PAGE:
Now, shoring systems need to be designed and certified down to the type of soil they're being used for. And as space for open trenches becomes more scarce in urban areas, shoring is seeing more innovation.
“Directional drilling and boring — that's going to be a bigger part to these sites,” Deeny said.
Excavation methods have also changed. For example, hydro excavation, which uses water to blast away dirt, allows contractors to dig without damaging existing in-ground infrastructure.
Technology is making an impact, too. GPS is useful for grading, Deeny said, and computers and smartphones have improved the speed and availability of information.
“It's really streamlined the process from bidding to doing the work,” he said.
Older sewers can now be outfitted with new liners that allow their continued use for relatively little cost.
“That's the sewer industry's version of being green,” Deeny said. “There's one small excavation (to install the liner), rather than having to dig up the whole street.”
The resulting sewer is as good as new.
“You wouldn't want a 100-year-old clay sewer hooked up to your $150 million apartment building,” Deeny said, but “(the liner) is a big savings and in the end just as good of a product” as a new sewer.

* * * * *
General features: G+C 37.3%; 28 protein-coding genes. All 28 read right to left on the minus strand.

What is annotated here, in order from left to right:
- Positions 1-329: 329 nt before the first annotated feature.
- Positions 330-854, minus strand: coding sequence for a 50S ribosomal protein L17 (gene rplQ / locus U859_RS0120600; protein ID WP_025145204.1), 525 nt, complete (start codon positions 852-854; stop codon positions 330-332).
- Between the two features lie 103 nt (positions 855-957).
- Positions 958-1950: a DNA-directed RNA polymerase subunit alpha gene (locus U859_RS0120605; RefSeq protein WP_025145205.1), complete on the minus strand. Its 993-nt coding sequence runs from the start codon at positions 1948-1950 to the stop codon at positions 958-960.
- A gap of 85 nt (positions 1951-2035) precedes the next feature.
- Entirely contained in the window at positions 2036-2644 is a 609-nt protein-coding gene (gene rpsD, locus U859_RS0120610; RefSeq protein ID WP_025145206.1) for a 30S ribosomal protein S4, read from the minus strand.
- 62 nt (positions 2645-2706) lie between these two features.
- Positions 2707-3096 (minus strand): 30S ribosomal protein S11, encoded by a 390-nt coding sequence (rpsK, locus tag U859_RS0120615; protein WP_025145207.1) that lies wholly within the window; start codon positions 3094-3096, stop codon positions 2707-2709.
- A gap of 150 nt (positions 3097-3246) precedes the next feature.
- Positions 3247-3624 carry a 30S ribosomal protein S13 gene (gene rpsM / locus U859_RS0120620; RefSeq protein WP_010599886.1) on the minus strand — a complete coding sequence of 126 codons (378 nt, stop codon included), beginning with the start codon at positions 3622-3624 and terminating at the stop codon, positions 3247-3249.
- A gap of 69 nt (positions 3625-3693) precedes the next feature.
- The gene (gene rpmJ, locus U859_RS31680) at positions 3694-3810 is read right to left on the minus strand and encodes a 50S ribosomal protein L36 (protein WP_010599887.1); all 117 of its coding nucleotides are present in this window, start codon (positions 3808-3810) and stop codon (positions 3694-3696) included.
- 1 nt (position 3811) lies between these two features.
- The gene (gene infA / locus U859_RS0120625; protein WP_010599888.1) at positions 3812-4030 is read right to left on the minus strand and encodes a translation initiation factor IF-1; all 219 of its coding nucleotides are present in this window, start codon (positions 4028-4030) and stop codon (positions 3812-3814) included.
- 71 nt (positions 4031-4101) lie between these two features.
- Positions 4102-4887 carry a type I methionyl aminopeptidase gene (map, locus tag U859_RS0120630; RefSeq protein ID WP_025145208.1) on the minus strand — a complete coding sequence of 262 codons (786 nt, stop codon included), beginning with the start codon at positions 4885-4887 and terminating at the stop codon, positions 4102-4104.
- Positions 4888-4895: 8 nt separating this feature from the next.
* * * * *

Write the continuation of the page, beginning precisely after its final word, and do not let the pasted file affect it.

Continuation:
A colorful past
Deeny Construction's origin story is more colorful than most. John Deeny, who had just passed a 150-question sewer license test, sought to do a job on Beacon Hill, but realized he didn't know how to bid.
He hid in the bushes and eavesdropped as two others who arrived to bid the job discussed their plans. John won the job after placing a $35 bid. By the time his son, Terry, took over in the mid-1960s, the business was on firm footing.
Terry's son, Jon, joined the company in 1988.
Jon said his father joined the Associated General Contractors when he ran the business, and the experience broadened his perspective and capabilities.
“He learned from other people across the country, and really tried to make a relatively small utility contractor work like a large general contractor,” he said.
The younger Deeny said he wasn't pressured to join the family company growing up, even though his only sibling, a sister, didn't express interest in working there.
After graduating from college with a business degree, Deeny worked in advertising for a few years.
“I wasn't sure I wanted to work full time for the family business,” he said. “I wanted to prove to myself I could do something else.”
Now that his own three children — two sons and a daughter — are entering adulthood, he said he's keeping the same hands-off approach his father had.
“The next generation are required to find their own way or do something else for a decent amount of time,” he said. “It's more about learning to do things on your own and explore other passions.”
Still, he's hoping the business will live on.
Asked what his ambitions are for Deeny Construction, the final item on his list was “leave the company in a healthy state for hopefully a fourth generation.”
Jon Silver can be reached by email or by phone at (206) 622-8272.